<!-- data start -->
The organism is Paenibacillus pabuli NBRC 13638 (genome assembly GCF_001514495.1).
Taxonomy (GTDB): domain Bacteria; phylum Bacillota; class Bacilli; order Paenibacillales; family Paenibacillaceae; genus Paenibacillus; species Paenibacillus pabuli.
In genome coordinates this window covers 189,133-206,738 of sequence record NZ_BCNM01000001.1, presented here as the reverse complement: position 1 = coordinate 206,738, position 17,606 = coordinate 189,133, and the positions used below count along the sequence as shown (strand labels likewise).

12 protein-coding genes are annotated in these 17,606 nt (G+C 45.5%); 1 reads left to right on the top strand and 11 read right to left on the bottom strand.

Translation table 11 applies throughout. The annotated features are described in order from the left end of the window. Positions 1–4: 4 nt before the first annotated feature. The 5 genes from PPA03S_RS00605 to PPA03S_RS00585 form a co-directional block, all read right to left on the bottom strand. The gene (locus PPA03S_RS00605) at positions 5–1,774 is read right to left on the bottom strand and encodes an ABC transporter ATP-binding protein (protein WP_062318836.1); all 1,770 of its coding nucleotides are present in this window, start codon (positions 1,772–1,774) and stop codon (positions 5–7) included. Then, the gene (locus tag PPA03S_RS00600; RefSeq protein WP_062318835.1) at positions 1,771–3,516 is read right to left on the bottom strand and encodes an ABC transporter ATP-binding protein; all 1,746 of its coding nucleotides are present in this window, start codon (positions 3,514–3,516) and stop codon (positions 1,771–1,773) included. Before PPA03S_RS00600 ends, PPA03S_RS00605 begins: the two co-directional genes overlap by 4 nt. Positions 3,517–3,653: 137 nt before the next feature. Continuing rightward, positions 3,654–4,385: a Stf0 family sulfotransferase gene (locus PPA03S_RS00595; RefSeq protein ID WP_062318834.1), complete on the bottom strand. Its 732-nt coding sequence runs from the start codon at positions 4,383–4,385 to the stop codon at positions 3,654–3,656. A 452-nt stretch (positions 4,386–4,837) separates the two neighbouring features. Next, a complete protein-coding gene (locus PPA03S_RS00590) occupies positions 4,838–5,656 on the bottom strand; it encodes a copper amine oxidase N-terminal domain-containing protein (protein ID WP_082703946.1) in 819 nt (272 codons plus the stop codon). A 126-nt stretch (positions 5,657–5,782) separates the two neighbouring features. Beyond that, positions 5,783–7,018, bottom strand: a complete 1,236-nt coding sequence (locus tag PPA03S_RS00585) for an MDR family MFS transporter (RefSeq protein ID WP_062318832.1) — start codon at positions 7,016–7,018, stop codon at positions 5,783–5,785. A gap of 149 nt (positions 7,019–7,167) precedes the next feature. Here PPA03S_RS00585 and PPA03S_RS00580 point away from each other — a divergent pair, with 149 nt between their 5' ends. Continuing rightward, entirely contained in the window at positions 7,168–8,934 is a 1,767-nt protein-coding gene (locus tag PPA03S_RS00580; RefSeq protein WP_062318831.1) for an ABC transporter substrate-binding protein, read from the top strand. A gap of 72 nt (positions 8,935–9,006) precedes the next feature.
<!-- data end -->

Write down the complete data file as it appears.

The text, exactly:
The organism is Paenibacillus pabuli NBRC 13638 (genome assembly GCF_001514495.1).
Taxonomy (GTDB): domain Bacteria; phylum Bacillota; class Bacilli; order Paenibacillales; family Paenibacillaceae; genus Paenibacillus; species Paenibacillus pabuli.
In genome coordinates this window covers 189,133-206,738 of sequence record NZ_BCNM01000001.1, presented here as the reverse complement: position 1 = coordinate 206,738, position 17,606 = coordinate 189,133, and the positions used below count along the sequence as shown (strand labels likewise).

12 protein-coding genes are annotated in these 17,606 nt (G+C 45.5%); 1 reads left to right on the top strand and 11 read right to left on the bottom strand.

Translation table 11 applies throughout. The annotated features are described in order from the left end of the window. Positions 1–4: 4 nt before the first annotated feature. The 5 genes from PPA03S_RS00605 to PPA03S_RS00585 form a co-directional block, all read right to left on the bottom strand. The gene (locus PPA03S_RS00605) at positions 5–1,774 is read right to left on the bottom strand and encodes an ABC transporter ATP-binding protein (protein WP_062318836.1); all 1,770 of its coding nucleotides are present in this window, start codon (positions 1,772–1,774) and stop codon (positions 5–7) included. Then, the gene (locus tag PPA03S_RS00600; RefSeq protein WP_062318835.1) at positions 1,771–3,516 is read right to left on the bottom strand and encodes an ABC transporter ATP-binding protein; all 1,746 of its coding nucleotides are present in this window, start codon (positions 3,514–3,516) and stop codon (positions 1,771–1,773) included. Before PPA03S_RS00600 ends, PPA03S_RS00605 begins: the two co-directional genes overlap by 4 nt. Positions 3,517–3,653: 137 nt before the next feature. Continuing rightward, positions 3,654–4,385: a Stf0 family sulfotransferase gene (locus PPA03S_RS00595; RefSeq protein ID WP_062318834.1), complete on the bottom strand. Its 732-nt coding sequence runs from the start codon at positions 4,383–4,385 to the stop codon at positions 3,654–3,656. A 452-nt stretch (positions 4,386–4,837) separates the two neighbouring features. Next, a complete protein-coding gene (locus PPA03S_RS00590) occupies positions 4,838–5,656 on the bottom strand; it encodes a copper amine oxidase N-terminal domain-containing protein (protein ID WP_082703946.1) in 819 nt (272 codons plus the stop codon). A 126-nt stretch (positions 5,657–5,782) separates the two neighbouring features. Beyond that, positions 5,783–7,018, bottom strand: a complete 1,236-nt coding sequence (locus tag PPA03S_RS00585) for an MDR family MFS transporter (RefSeq protein ID WP_062318832.1) — start codon at positions 7,016–7,018, stop codon at positions 5,783–5,785. A gap of 149 nt (positions 7,019–7,167) precedes the next feature. Here PPA03S_RS00585 and PPA03S_RS00580 point away from each other — a divergent pair, with 149 nt between their 5' ends. Continuing rightward, entirely contained in the window at positions 7,168–8,934 is a 1,767-nt protein-coding gene (locus tag PPA03S_RS00580; RefSeq protein WP_062318831.1) for an ABC transporter substrate-binding protein, read from the top strand. A gap of 72 nt (positions 8,935–9,006) precedes the next feature.